Firefox users turned away from 10% of top UK sites
Despite the increasing use of non-Internet Explorer web browsers, such as Opera or Firefox, one in ten UK websites still fails to provide proper access to anyone not using Microsoft's default offering, a study has found.
Web-testing firm SciVisum looked at 100 high profile UK sites, including Jobcentreplus.gov.uk, and the Odeon cinema chain's online presence. Neither of the two named is accessible by non-IE browsers, the firm says, along with one other, and seven others, including British-American Tobacco's site, use non-standard web coding that is generally only recognisable to Internet Explorer.
The Odeon's website has been repeatedly criticised for poor accessibility, and eventually offered a pure text version of its listings. However, SciVisum says that after its opening splash page, Firefox users are still drawing a blank. Jobcentreplus appears to assume that anyone with Firefox is already gainfully employed, since the Job Search page doesn't work properly for those using the browser.
Deri Jones, SciVisum's CEO warns that companies are in danger of damaging their brands by not addressing accessibility issues properly. "When webmasters design first for Internet Explorer and not standards-compliant browsers, they so often end up restricting user access to the website which has detrimental affects for a company," he said.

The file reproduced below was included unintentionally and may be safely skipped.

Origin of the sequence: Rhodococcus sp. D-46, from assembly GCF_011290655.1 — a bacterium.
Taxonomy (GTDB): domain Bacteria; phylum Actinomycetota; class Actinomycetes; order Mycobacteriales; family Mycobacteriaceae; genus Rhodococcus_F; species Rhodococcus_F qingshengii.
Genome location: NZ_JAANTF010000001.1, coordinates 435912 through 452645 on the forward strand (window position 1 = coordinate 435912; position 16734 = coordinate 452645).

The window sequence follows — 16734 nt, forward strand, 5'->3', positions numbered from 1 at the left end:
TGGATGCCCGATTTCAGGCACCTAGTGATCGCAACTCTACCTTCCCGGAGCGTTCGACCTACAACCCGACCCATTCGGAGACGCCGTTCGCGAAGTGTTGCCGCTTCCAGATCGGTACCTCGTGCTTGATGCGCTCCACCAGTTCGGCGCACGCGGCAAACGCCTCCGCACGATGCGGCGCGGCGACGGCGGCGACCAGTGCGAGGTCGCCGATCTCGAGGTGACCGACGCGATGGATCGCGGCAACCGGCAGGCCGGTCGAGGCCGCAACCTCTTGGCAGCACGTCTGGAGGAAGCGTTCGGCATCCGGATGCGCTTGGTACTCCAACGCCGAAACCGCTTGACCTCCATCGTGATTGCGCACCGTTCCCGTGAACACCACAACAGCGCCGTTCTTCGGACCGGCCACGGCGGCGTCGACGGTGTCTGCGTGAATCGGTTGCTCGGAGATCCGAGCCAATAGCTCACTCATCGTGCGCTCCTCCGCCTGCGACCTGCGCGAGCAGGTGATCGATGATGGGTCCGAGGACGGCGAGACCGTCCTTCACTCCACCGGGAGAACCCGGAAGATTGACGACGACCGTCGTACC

He went on to describe it as surprising that companies still fail to accommodate a variety of browsers, and warns that taking a non-standard approach limits a website's audience, and risks alienating some users.
The company recommends that web designers switch to using Cascading Style Sheets, and check pages using browsers other than Internet Explorer. It also suggests that anyone planning a redesign should consider using an open source content management system, such as Plone or Mambo.
Usability firm Human Factors International also expressed surprised that businesses still have not dealt with the issue of multiple browsers. Company managing director Jerome Nadel described the question of making a site accessible to multiple browsers as "a no brainer". ®
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